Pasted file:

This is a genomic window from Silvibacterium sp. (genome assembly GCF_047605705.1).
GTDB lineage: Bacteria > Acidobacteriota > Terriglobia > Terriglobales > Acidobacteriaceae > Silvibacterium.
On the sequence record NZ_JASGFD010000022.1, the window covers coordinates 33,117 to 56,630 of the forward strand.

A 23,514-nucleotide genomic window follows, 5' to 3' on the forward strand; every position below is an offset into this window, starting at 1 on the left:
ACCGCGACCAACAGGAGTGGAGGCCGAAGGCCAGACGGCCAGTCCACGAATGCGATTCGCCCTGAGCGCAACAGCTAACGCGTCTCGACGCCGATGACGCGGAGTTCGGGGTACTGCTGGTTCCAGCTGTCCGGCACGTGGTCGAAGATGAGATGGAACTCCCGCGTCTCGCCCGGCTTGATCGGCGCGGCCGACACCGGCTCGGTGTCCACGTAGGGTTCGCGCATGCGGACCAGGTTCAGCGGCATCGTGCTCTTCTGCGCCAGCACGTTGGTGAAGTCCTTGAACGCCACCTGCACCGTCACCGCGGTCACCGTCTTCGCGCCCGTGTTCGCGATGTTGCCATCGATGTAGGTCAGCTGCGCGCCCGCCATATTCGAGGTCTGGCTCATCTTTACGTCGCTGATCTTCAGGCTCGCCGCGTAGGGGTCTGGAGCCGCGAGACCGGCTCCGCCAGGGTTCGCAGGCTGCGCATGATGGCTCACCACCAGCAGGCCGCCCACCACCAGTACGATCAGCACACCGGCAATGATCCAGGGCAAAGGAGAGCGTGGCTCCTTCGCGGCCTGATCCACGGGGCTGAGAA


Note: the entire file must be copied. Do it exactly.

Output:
This is a genomic window from Silvibacterium sp. (genome assembly GCF_047605705.1).
GTDB lineage: Bacteria > Acidobacteriota > Terriglobia > Terriglobales > Acidobacteriaceae > Silvibacterium.
On the sequence record NZ_JASGFD010000022.1, the window covers coordinates 33,117 to 56,630 of the forward strand.

A 23,514-nucleotide genomic window follows, 5' to 3' on the forward strand; every position below is an offset into this window, starting at 1 on the left:
ACCGCGACCAACAGGAGTGGAGGCCGAAGGCCAGACGGCCAGTCCACGAATGCGATTCGCCCTGAGCGCAACAGCTAACGCGTCTCGACGCCGATGACGCGGAGTTCGGGGTACTGCTGGTTCCAGCTGTCCGGCACGTGGTCGAAGATGAGATGGAACTCCCGCGTCTCGCCCGGCTTGATCGGCGCGGCCGACACCGGCTCGGTGTCCACGTAGGGTTCGCGCATGCGGACCAGGTTCAGCGGCATCGTGCTCTTCTGCGCCAGCACGTTGGTGAAGTCCTTGAACGCCACCTGCACCGTCACCGCGGTCACCGTCTTCGCGCCCGTGTTCGCGATGTTGCCATCGATGTAGGTCAGCTGCGCGCCCGCCATATTCGAGGTCTGGCTCATCTTTACGTCGCTGATCTTCAGGCTCGCCGCGTAGGGGTCTGGAGCCGCGAGACCGGCTCCGCCAGGGTTCGCAGGCTGCGCATGATGGCTCACCACCAGCAGGCCGCCCACCACCAGTACGATCAGCACACCGGCAATGATCCAGGGCAAAGGAGAGCGTGGCTCCTTCGCGGCCTGATCCACGGGGCTGAGAA